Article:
Is Canberra Airport on the way to changing from a nice local airport into one of those shopping centres with runways attached?
It's just announced an expansion of its shopping and restaurant area to make it nicer for travellers, with more local food available plus shops to spend your dollars in.
But there's money to be made - and there is well developed science behind airport design. The idea is that the lay out of terminals pushes passengers to part with their money before departing the city.
The researchers for the industry have their own jargon to help airports maximise their "non-aeronautical income", mostly the substantial money from shops and car parks.
There is "dwell time" - how long you spend between security and boarding.
There is the "golden hour" when the shops which confront you after security have the best chance of turning a passenger into a customer - less than an hour and people rush to board by-passing retail therapy.
Canberra Airport isn't giving the detail of the new layout but the industry has done a heap of studies on which Canberra can draw.
One bit of psychology seems surprising, though. We tend to push airport trolleys so they veer to one side.
Try it in the supermarket: push the trolley with only your right or left hand and it won't go straight. That's the theory airport designers work on - so when we push a trolley we tend to look to one side - towards shops, they hope.
According to InterVISTAS, one of the world's big airport consultancies, we are mostly right-handed: "Customers push a cart or pull a suitcase with their right hand, which causes them to walk in a counter-clockwise direction due to the imbalance."
This has implications for where to put a shop: "As a result, customers look to the right far more than the left, and see more things on the right than the left."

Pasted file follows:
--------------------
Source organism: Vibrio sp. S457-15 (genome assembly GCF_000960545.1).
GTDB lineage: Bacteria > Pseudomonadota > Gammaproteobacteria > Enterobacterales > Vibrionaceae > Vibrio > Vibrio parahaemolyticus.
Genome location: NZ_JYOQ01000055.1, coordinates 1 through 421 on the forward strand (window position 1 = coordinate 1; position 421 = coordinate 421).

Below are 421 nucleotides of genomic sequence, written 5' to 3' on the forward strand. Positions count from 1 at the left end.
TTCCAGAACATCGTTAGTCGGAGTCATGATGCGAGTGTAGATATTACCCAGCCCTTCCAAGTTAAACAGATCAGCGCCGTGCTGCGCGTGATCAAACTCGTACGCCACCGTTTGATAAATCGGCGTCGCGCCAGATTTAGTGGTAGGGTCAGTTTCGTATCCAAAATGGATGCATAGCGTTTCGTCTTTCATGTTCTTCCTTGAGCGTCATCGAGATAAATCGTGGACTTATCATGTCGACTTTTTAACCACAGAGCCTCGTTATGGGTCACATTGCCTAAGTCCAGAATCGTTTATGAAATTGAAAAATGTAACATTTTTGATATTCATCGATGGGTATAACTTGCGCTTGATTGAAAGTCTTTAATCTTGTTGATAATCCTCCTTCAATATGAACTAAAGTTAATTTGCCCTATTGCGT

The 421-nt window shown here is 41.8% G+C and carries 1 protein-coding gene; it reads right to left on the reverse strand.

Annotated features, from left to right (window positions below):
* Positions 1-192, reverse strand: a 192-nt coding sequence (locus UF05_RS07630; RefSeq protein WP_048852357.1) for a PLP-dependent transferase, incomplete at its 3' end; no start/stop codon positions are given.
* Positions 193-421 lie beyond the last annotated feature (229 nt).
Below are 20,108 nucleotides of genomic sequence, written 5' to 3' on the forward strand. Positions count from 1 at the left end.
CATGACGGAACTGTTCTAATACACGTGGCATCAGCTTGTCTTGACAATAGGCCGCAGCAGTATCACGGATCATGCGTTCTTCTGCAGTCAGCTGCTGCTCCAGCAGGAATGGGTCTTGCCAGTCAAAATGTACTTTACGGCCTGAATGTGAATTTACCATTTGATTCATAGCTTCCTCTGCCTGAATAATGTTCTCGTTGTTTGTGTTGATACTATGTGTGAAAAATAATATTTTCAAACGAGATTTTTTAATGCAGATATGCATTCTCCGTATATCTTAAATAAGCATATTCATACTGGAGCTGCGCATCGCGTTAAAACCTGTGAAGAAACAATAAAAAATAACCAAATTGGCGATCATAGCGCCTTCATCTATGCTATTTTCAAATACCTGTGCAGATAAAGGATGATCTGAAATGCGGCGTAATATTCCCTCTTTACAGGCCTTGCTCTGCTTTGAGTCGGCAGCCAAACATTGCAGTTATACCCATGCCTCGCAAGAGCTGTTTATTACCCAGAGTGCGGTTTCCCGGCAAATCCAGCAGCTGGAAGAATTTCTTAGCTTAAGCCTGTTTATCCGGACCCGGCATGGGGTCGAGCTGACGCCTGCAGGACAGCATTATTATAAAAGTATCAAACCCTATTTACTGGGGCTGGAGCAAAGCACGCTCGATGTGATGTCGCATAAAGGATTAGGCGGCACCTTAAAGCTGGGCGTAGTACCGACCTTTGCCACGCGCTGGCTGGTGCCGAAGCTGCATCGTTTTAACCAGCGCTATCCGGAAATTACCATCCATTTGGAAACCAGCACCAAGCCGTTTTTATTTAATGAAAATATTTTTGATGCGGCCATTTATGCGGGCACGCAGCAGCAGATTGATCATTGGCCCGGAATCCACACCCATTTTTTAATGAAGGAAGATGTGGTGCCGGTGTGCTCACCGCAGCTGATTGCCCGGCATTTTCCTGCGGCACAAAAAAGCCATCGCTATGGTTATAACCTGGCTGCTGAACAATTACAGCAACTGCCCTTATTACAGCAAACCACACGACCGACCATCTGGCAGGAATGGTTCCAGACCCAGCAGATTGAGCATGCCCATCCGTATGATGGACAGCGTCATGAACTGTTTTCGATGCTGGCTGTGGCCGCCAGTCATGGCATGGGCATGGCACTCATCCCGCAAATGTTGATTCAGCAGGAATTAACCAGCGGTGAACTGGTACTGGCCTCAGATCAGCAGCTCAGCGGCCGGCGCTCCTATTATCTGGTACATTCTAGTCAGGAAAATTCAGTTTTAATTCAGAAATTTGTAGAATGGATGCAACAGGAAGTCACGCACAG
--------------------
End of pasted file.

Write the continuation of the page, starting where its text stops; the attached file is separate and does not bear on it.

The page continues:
The consultants (who have advised the Australian Airports Association) conclude: "More sales are generated if a walkway curves from right to left with more merchandise and space on the right side because passengers are looking right while (perhaps unconsciously) walking left."
Some of the consultants' advice seems obvious: "Customers should be surrounded by retail options on all sides, thus creating the ambiance of a marketplace that allows for a pin-ball effect between shops."
But the profit conscious airport should give passengers space to repack their bags after security. "At this point, the passenger has completed all of the stressful aspects of travel: arrive at the airport on-time, complete check-in formalities, and clear the security checkpoint, and is now a valuable customer.
"The view of the retail environment will cue the customer's brain that it is time to shop."
The view of the retail environment will cue the customer's brain that it is time to shop.InterVISTAS Consulting Inc
Light in the terminal is important. One "aviation customer experience consultant", Julian Lukaszewicz, was quoted as saying, "There's a trend that the shops face the tarmac. Passengers tend to walk more into shops that have direct access to the sunlight. If they're closed off with artificial light passengers feel they are too dark and avoid them."
According to DKMA, another of the world's big airport consultancies, a good way for airports to increase "spend per individual" by passengers is to "put them in the mood to shop".
"An airport's most satisfied passengers:
- Are twice as likely to shop
- Spend 7 per cent more on retail and 10 per cent more on duty free."
The consultants advise airports to promote themselves as shopping destinations: "Airports must adopt a more commercially-focused mentality and promote themselves much more effectively as a shopping destination."
It thinks airports need to find ways of getting us to spend more time there: "They need to work on increasing 'dwell time' as much as possible since passengers who spend more than 60 minutes at the airport are 34 per cent more likely to buy food and beverages, 38 per cent more likely to buy retail and 26 per cent more likely to buy duty free than passengers who spend fewer than 60 minutes at the airport."
And yet ...
I don't like to feel I'm imprisoned in a department store - trapped in a hell of retail "dwell time", even just for a "golden hour".
I like Canberra Airport precisely because it's not that kind of high-pressure sales zone, holding us like sheep waiting to be shorn of our "non-aeronautical revenue".
I hope it stays that way.
And, anyway, how many gift packs of Tim-Tams or Gucci belts at $645 do we need before boarding?